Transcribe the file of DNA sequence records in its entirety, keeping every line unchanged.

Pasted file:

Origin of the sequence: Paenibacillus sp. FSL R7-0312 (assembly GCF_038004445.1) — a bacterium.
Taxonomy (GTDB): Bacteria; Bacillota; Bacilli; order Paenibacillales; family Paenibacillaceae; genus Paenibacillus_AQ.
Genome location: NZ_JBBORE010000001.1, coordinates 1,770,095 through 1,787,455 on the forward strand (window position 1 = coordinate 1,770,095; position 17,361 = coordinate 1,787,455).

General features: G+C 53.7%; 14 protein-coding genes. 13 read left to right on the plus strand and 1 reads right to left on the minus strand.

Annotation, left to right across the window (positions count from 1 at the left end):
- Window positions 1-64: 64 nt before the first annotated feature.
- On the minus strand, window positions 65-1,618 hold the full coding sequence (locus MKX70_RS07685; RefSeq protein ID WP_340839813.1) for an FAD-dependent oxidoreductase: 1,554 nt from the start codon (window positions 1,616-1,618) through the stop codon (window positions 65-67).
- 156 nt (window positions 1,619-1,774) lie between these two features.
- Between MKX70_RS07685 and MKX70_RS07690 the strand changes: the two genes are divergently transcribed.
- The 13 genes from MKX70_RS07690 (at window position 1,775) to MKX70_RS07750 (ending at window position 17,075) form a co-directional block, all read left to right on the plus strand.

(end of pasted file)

Origin of the sequence: Paenibacillus sp. FSL R7-0312 (assembly GCF_038004445.1) — a bacterium.
Taxonomy (GTDB): Bacteria; Bacillota; Bacilli; order Paenibacillales; family Paenibacillaceae; genus Paenibacillus_AQ.
Genome location: NZ_JBBORE010000001.1, coordinates 1,770,095 through 1,787,455 on the forward strand (window position 1 = coordinate 1,770,095; position 17,361 = coordinate 1,787,455).

General features: G+C 53.7%; 14 protein-coding genes. 13 read left to right on the plus strand and 1 reads right to left on the minus strand.

Annotation, left to right across the window (positions count from 1 at the left end):
- Window positions 1-64: 64 nt before the first annotated feature.
- On the minus strand, window positions 65-1,618 hold the full coding sequence (locus MKX70_RS07685; RefSeq protein ID WP_340839813.1) for an FAD-dependent oxidoreductase: 1,554 nt from the start codon (window positions 1,616-1,618) through the stop codon (window positions 65-67).
- 156 nt (window positions 1,619-1,774) lie between these two features.
- Between MKX70_RS07685 and MKX70_RS07690 the strand changes: the two genes are divergently transcribed.
- The 13 genes from MKX70_RS07690 (at window position 1,775) to MKX70_RS07750 (ending at window position 17,075) form a co-directional block, all read left to right on the plus strand.